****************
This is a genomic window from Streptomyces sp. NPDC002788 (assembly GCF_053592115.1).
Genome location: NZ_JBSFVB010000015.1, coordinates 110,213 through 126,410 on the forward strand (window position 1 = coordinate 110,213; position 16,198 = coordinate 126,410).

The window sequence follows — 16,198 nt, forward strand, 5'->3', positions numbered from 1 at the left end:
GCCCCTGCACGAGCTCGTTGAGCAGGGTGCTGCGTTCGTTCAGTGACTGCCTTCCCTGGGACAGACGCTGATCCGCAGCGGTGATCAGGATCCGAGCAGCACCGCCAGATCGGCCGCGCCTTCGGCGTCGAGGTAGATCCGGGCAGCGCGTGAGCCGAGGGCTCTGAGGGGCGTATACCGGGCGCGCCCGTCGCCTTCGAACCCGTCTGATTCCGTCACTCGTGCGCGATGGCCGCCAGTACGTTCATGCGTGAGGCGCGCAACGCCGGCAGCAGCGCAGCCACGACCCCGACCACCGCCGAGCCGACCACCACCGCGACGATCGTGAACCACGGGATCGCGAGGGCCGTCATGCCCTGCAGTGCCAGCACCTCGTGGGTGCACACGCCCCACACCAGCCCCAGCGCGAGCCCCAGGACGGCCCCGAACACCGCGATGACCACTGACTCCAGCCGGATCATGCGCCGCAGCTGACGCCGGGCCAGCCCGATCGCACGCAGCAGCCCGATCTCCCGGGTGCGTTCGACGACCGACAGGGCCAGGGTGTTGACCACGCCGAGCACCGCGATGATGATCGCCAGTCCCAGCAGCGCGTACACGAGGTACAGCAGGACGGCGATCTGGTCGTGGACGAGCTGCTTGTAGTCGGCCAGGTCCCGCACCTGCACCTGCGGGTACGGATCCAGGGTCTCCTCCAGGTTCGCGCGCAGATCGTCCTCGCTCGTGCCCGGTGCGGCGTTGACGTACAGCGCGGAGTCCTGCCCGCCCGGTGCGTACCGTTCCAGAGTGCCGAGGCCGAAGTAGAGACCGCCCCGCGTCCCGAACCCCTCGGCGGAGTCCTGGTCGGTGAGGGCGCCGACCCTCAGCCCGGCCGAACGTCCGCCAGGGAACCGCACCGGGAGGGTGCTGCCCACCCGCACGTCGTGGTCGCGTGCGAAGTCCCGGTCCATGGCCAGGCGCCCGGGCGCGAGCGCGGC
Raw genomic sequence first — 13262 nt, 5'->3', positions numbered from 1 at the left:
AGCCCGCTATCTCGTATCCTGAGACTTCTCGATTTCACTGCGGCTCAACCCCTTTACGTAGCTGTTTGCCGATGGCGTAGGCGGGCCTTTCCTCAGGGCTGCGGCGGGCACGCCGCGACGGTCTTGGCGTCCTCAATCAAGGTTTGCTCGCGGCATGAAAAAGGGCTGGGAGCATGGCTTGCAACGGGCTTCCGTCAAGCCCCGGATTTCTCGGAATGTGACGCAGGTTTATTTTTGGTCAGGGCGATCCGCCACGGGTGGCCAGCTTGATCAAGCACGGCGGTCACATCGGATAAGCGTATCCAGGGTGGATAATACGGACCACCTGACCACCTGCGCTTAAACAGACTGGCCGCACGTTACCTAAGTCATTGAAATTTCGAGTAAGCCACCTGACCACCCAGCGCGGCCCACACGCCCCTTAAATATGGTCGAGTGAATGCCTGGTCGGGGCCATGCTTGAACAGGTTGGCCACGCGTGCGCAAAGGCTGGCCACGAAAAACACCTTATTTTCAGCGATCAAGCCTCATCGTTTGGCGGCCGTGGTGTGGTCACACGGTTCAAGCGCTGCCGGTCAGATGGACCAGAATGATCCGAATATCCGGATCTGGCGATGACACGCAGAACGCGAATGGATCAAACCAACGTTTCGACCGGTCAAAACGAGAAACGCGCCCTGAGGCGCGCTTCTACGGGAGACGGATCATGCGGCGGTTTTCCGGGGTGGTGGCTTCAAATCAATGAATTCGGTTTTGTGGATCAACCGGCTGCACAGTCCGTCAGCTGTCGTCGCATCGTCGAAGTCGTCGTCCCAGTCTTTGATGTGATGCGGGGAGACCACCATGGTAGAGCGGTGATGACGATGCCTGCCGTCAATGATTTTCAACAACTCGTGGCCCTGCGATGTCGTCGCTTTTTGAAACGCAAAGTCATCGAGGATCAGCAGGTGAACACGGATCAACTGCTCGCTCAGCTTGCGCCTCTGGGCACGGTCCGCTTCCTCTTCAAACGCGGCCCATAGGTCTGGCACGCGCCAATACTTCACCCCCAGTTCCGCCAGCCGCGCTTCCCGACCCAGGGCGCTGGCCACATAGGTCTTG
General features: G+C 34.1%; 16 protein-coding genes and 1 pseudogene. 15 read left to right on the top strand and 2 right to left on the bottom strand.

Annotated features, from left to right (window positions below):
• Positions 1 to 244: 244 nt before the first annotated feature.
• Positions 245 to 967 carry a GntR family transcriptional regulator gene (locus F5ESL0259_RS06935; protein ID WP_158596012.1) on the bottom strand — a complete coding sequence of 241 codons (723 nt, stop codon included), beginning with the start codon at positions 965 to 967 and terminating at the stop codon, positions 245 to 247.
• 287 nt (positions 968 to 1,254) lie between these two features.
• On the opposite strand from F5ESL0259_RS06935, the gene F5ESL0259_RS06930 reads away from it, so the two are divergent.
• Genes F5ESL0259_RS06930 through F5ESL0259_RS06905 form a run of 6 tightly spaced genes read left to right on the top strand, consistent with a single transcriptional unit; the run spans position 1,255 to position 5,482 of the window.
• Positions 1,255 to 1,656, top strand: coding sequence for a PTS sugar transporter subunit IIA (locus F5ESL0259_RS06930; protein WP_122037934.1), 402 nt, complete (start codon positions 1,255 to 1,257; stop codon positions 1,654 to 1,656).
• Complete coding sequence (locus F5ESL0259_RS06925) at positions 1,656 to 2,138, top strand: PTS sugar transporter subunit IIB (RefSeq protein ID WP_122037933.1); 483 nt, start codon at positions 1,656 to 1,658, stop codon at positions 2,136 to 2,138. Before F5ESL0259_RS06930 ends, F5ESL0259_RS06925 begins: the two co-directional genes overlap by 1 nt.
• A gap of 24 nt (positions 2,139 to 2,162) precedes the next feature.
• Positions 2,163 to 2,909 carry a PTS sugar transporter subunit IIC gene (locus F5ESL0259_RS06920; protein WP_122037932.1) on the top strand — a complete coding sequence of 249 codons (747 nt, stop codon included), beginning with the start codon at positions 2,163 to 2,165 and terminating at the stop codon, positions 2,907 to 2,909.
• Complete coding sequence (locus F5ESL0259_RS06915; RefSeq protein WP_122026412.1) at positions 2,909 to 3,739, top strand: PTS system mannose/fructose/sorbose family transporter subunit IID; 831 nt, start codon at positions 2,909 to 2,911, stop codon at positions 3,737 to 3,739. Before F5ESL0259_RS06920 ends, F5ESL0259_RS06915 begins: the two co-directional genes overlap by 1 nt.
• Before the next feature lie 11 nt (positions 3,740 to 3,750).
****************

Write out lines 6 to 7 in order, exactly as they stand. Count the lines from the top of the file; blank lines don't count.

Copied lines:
AGCCCGCTATCTCGTATCCTGAGACTTCTCGATTTCACTGCGGCTCAACCCCTTTACGTAGCTGTTTGCCGATGGCGTAGGCGGGCCTTTCCTCAGGGCTGCGGCGGGCACGCCGCGACGGTCTTGGCGTCCTCAATCAAGGTTTGCTCGCGGCATGAAAAAGGGCTGGGAGCATGGCTTGCAACGGGCTTCCGTCAAGCCCCGGATTTCTCGGAATGTGACGCAGGTTTATTTTTGGTCAGGGCGATCCGCCACGGGTGGCCAGCTTGATCAAGCACGGCGGTCACATCGGATAAGCGTATCCAGGGTGGATAATACGGACCACCTGACCACCTGCGCTTAAACAGACTGGCCGCACGTTACCTAAGTCATTGAAATTTCGAGTAAGCCACCTGACCACCCAGCGCGGCCCACACGCCCCTTAAATATGGTCGAGTGAATGCCTGGTCGGGGCCATGCTTGAACAGGTTGGCCACGCGTGCGCAAAGGCTGGCCACGAAAAACACCTTATTTTCAGCGATCAAGCCTCATCGTTTGGCGGCCGTGGTGTGGTCACACGGTTCAAGCGCTGCCGGTCAGATGGACCAGAATGATCCGAATATCCGGATCTGGCGATGACACGCAGAACGCGAATGGATCAAACCAACGTTTCGACCGGTCAAAACGAGAAACGCGCCCTGAGGCGCGCTTCTACGGGAGACGGATCATGCGGCGGTTTTCCGGGGTGGTGGCTTCAAATCAATGAATTCGGTTTTGTGGATCAACCGGCTGCACAGTCCGTCAGCTGTCGTCGCATCGTCGAAGTCGTCGTCCCAGTCTTTGATGTGATGCGGGGAGACCACCATGGTAGAGCGGTGATGACGATGCCTGCCGTCAATGATTTTCAACAACTCGTGGCCCTGCGATGTCGTCGCTTTTTGAAACGCAAAGTCATCGAGGATCAGCAGGTGAACACGGATCAACTGCTCGCTCAGCTTGCGCCTCTGGGCACGGTCCGCTTCCTCTTCAAACGCGGCCCATAGGTCTGGCACGCGCCAATACTTCACCCCCAGTTCCGCCAGCCGCGCTTCCCGACCCAGGGCGCTGGCCACATAGGTCTTG
General features: G+C 34.1%; 16 protein-coding genes and 1 pseudogene. 15 read left to right on the top strand and 2 right to left on the bottom strand.